This season, IU men’s tennis has something it hasn’t had in 15 years: the leadership of four seniors.
Payam Ahmadi, Zac Brodney, Bennett Crane and William Piekarsky came in together as freshman, and in their four years at IU they’ve grown as individuals, as a team and as something more.
“It's a brotherhood, it really is,” Ahmadi said.
Like a brotherhood, the relationship has been forged through shared spaces and experiences. It's made moments that go beyond game days and practices and that extend off the court.
The four have lived together for three of their four years at IU. They joined IU together in fall 2016 and are one of the few recruiting classes to remain intact as seniors, a fact that is not lost on them.
Piekarsky said he spoke to his four seniors recently and they believe the 2016 recruiting class is the only one at IU who's remained all four years. It's something he said they take pride in.
“It shows how much we really care about each other and just how tight we are,” Piekarsky said.
They came from across the country, with Brodney from California, Ahmadi from Virginia, Crane from North Carolina and Piekarsky from Bloomington.
For Brodney, those close familial bonds were there almost immediately. As a native of Los Angeles, Brodney traveled the farthest distance to IU and knew from high school friends’ experiences that there was a bit of an adjustment period when going to a school outside of California.
“I kind of bypassed that a little bit by being with such a close-knit group of guys and having them to lean on and just kind of go through the process along with,” Brodney said. “I never felt alone.”
As freshman, they were the start of a new era in IU men’s tennis. Ahmadi, Brodney, Crane and Piekarsky were the first recruits for IU head coach Jeremy Wurtzman, who was hired in December 2014.
“Putting all those guys together I think brings a lot of memories,” Wurtzman said. “Their recruiting trips, all their junior tennis matches that we watched them play and then all of their college matches that we've seen them play. And it's now coming to an end. It’s really like they're one of my own.”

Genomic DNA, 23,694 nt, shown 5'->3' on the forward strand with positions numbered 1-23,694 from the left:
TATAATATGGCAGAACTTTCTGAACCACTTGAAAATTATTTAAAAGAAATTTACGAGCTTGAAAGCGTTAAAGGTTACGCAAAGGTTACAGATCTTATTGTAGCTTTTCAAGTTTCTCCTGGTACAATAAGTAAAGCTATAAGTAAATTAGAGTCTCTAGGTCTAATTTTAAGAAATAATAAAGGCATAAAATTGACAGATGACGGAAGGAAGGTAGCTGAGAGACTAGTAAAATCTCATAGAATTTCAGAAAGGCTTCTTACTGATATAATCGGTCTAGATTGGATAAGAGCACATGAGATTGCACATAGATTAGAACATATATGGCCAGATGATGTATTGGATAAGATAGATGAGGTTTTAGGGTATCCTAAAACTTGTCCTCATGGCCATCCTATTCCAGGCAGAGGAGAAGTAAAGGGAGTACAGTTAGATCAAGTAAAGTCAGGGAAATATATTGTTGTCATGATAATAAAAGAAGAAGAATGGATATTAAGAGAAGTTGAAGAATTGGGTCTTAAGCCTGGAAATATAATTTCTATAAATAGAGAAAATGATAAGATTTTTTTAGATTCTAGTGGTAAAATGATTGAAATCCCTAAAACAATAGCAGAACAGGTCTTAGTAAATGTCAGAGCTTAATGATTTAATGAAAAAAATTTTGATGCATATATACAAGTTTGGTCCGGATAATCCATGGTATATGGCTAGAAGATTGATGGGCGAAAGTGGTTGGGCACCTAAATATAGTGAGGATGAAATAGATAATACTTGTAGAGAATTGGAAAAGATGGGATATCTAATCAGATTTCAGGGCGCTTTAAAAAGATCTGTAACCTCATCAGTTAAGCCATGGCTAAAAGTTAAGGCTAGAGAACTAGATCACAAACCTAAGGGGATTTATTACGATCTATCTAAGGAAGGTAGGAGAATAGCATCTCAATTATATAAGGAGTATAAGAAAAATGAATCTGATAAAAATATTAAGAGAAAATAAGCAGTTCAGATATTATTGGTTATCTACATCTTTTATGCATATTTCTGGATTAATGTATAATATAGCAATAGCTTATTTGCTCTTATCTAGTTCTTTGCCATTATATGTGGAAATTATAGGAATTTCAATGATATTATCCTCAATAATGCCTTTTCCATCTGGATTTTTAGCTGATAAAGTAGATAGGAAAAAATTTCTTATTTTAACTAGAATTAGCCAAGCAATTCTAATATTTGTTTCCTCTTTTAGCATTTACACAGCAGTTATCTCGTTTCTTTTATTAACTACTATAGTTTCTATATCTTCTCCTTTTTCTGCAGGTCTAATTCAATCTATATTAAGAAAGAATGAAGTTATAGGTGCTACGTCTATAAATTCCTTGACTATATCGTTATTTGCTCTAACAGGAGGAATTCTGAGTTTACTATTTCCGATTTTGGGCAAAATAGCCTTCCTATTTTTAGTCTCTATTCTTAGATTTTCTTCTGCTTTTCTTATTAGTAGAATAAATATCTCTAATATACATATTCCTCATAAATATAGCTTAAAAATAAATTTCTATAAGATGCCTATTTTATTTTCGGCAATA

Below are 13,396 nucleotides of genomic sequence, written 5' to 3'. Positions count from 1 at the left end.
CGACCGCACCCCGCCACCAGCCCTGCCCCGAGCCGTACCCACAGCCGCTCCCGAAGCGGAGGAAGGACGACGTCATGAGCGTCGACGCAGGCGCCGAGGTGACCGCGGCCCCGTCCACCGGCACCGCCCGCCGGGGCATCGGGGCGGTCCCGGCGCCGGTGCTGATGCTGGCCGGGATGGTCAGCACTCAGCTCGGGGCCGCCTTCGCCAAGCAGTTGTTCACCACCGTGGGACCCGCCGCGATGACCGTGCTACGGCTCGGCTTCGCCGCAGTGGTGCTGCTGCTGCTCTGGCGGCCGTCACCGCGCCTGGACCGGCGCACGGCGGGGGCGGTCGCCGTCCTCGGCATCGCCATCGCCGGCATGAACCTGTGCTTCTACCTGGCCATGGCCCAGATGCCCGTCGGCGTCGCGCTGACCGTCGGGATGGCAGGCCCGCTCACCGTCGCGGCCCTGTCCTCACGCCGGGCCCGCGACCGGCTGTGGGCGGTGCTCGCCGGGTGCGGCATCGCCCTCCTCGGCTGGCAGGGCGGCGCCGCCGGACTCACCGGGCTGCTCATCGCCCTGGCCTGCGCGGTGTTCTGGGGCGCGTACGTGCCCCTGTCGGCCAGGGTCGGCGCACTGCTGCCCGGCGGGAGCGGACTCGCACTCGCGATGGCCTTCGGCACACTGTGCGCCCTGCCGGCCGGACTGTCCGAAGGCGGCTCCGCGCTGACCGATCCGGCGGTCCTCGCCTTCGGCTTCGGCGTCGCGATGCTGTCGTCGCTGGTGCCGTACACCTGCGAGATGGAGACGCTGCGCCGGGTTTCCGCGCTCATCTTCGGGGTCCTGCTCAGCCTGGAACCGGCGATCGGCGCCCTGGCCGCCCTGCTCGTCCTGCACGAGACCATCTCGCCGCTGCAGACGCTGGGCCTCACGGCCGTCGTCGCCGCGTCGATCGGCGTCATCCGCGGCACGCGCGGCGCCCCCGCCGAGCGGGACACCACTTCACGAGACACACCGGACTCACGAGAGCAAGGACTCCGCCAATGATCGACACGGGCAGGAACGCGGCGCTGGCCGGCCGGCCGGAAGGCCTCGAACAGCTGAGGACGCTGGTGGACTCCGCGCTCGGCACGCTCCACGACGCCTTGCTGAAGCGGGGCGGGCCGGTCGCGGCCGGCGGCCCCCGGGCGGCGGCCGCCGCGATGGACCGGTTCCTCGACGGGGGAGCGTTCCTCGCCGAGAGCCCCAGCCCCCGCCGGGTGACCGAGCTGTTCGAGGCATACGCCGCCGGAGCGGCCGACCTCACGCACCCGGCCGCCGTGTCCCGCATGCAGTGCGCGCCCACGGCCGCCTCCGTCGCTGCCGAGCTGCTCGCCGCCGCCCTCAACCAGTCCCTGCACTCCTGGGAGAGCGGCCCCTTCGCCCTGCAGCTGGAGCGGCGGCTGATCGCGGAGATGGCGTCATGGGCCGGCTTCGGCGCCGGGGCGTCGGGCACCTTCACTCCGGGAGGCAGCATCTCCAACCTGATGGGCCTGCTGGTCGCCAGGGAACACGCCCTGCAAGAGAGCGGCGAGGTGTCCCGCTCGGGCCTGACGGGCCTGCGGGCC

Moving into a leadership role can take some getting used to, especially in a sport that is mostly seen as individual. But the four senior Hoosiers lean on each other when needed.
“It's weird to think that you've got people looking up to you," Ahmadi said. "You know, you're still trying to figure yourself out. I think the beauty of it is because we have each other, we can lean on each other at different times.”
Just because they had been together since they were freshman didn’t mean the transition to leading was easily laid out this year. Wurtzman said it was tricky at the start of the season having four seniors who had all waited their turn to be a leader.
It is their different personalities that have allowed them to help each other adjust to the new role, and provide the team with a variety of leadership styles.
Piekarsky describes himself as the “rah-rah guy,” while Ahmadi and Crane are more approachable when it comes to personal things, and Brodney takes the reins during practice and gameday.
“We can work together to create this culture that we've been building for the past four years and to kind of see it all come to fruition now,” Brodney said. “Hopefully it's already starting to turn around on the court as well, and this is going to be our best season tennis wise, as well as culture and team bonding.”